It's a Blizzard...Tennessee-style..even though that's kinda like calling an aquarium the ocean. It's OK to laugh at the southern reaction to a dozen snowflakes. We over-react to snow because we get so little of it. I call it the hopeful over-reaction. We always hope for more than we got the last time, deprived snow souls that we are.
A good snow day does us good. It makes us slow down and take a day off. It gives the schooled kids an unexpected break from school. It gives grocery stores a boost because we panic and make the "it-might-snow-I-must-report-to-the-mothership-for-milk-eggs-and-bread" run to the nearest Publix or Kroger.
It slows life. It gives good ol' boys with big ol' trucks extra chances to rescue wayward "foreign job" cars that don't weigh enough to keep them on the slippery roads, not that many of our little snowflakes ever really stick to asphalt. It gives reporters the chance to go to the park in the winter and create a little Rockwell-ian film of families having a snowball fight - nevermind that it takes 4 minutes to scrape together enough snow to actually make a snowball worthy of throwing. It brings out the child in all of us - even those who have maybe forgotten how to play.
Snow turns everything beautiful, even if it's just for the better part of one morning. Everything glistens..like the glitter fairy has been up all night throwing a party! It makes the muddy chaos of a well-loved backyard look positively majestic and the dirty up-turned Tonka dumptrucks look almost artful. It's pure snow magic, I tell ya. It's call for a celebration of all things winter! Mittens, magic and mocha with marshmellows, of course. (Oh, that's good. I gotta write that down.) :)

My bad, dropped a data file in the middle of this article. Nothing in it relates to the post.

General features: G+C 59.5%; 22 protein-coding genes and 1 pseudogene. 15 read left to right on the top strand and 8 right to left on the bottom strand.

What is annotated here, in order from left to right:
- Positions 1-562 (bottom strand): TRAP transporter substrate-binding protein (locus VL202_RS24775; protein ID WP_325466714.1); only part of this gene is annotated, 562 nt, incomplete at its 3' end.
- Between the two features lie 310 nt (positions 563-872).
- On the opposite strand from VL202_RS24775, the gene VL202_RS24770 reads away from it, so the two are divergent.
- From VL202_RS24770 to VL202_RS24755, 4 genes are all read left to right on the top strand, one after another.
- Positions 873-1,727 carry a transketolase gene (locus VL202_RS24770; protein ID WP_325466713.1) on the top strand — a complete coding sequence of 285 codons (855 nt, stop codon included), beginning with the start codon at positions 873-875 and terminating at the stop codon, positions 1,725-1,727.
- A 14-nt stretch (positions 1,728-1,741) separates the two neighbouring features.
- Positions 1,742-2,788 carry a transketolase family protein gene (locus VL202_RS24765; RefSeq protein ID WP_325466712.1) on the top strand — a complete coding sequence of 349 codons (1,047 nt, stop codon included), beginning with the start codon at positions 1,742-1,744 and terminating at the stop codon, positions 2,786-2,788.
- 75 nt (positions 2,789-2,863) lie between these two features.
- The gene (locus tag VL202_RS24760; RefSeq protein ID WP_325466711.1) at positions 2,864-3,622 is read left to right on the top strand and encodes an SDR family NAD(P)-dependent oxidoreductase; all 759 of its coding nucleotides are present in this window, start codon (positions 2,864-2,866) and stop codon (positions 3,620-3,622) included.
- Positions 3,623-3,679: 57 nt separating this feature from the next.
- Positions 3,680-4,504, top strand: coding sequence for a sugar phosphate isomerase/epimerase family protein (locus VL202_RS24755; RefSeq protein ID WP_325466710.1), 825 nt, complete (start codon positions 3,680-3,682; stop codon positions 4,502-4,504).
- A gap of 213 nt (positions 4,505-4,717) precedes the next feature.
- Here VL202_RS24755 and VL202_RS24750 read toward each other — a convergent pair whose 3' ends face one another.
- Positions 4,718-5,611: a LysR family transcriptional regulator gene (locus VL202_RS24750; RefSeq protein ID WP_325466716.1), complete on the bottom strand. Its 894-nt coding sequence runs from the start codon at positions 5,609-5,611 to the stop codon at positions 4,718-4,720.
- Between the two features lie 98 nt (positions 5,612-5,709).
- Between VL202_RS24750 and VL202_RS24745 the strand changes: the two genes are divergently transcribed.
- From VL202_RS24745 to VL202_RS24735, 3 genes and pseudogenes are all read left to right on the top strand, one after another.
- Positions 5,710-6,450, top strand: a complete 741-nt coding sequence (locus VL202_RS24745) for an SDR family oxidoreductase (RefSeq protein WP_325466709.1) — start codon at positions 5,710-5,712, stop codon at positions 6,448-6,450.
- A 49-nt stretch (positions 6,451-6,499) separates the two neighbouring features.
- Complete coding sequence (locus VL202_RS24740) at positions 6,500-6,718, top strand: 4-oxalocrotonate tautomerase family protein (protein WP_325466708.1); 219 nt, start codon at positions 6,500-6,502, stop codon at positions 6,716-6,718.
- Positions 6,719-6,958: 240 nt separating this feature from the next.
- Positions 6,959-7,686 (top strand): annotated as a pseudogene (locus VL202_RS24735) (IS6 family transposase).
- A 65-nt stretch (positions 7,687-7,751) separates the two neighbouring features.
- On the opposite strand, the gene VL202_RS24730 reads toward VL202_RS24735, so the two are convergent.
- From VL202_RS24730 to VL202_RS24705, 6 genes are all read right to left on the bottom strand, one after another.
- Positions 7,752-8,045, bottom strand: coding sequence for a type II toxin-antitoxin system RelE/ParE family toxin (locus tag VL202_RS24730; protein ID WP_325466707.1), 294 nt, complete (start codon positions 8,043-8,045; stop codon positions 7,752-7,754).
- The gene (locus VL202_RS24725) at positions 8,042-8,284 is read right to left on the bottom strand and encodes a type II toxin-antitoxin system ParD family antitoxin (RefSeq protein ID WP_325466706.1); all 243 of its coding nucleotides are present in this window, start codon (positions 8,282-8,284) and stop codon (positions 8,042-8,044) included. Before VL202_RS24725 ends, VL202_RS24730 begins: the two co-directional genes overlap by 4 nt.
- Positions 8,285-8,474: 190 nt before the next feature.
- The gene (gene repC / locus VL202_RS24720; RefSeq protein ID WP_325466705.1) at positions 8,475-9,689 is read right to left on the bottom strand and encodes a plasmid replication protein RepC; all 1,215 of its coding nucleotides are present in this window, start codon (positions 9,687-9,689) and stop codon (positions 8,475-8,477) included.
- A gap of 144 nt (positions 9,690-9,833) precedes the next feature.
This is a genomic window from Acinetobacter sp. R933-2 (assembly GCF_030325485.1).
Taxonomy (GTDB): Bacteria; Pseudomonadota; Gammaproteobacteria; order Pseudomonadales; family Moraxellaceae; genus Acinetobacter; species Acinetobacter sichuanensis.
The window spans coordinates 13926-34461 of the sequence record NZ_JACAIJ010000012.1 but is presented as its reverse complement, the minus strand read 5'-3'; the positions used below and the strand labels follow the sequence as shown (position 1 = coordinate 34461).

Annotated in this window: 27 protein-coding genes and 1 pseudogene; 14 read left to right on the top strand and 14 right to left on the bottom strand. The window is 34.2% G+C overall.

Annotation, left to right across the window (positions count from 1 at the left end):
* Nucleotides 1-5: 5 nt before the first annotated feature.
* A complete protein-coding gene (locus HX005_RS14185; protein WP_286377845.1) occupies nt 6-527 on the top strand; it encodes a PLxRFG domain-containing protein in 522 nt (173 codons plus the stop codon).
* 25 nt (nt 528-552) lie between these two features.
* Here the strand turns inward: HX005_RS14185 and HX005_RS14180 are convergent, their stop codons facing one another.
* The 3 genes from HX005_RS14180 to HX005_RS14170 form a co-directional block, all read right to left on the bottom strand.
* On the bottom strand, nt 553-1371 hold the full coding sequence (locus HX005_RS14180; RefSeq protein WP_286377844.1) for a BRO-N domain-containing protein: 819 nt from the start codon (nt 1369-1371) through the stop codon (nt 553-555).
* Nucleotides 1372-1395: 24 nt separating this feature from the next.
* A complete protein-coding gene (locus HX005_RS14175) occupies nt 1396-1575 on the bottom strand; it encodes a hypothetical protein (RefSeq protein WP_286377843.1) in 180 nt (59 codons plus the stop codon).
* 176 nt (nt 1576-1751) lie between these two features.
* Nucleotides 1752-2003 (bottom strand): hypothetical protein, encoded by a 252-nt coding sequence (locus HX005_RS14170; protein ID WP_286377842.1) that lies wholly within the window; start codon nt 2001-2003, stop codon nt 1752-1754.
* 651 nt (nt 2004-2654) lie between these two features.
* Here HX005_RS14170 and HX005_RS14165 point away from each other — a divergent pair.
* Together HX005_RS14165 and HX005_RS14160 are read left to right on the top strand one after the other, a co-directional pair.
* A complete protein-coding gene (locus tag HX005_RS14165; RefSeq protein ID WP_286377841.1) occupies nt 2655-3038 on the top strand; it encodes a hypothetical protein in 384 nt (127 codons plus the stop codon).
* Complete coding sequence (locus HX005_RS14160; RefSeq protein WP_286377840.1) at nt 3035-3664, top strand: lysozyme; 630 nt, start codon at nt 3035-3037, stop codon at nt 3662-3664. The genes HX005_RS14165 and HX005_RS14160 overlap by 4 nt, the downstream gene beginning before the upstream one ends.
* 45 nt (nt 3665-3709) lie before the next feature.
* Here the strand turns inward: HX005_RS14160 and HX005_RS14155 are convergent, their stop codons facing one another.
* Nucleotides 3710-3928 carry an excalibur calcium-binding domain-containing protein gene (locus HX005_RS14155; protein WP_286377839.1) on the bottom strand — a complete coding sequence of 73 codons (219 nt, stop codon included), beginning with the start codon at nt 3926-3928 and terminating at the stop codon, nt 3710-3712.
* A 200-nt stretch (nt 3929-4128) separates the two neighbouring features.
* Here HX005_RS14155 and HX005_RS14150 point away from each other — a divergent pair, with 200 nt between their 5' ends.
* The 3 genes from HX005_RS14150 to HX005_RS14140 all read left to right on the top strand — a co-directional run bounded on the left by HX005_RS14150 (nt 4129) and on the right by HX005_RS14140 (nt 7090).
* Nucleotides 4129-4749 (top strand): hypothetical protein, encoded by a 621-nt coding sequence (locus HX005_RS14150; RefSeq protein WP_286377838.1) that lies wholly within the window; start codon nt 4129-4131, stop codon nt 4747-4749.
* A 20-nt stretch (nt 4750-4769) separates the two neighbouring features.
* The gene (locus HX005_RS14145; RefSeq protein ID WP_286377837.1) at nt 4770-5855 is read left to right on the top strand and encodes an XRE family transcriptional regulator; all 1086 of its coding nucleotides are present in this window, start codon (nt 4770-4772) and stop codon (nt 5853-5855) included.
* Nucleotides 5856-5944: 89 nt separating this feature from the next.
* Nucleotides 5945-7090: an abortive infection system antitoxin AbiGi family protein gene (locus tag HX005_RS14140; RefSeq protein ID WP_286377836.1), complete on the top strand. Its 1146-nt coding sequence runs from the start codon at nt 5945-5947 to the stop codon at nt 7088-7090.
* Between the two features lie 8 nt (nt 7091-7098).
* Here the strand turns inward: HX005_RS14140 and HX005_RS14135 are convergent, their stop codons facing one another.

And the best part of the snow is the awesome photos. Pull out the camera baby and dump the Christmas images off the card. We have to take snow pictures. At least 300. Because you never know...we might not get any more snow this year and these may have to last me. Finally, now I can use a few of the three gazillion snow embellishements I've been hoarding!
Snow for this southern girl is a special thing, whether she's 6 or almost 36. See, I forget alot of stuff, but I don't forget snow. Every major snow of my life is etched on my brain. (Of course, it helps that I can count them all on one hand.) It came a similarly "major" snow in Texarkana in 1978 (back in the day when I was still an only child). I know because I was 6 and I spent the whole day riding on a magical tin cookie sheet (sorry mom) down the hill in the yard with my father, who also remembers that day well. Unfortunately, perhaps he remembers it for mostly different reasons. He remembers stepping off the porch onto the yard, thinking his big boot would surely crush through that snow to something solid, only to find out in a split-second that the snow was actually a sheet of surprisingly solid ice. This occured to him, right about the time his backside met the sheet of ice and he started s-l-i-d-i-n-g rather precariously down the slightly sloped yard, towards the mailbox. Of course, the first time was an accident but the next three million times we did it on the cookie sheet on purpose!
Southern snow. It's a wonderful thing!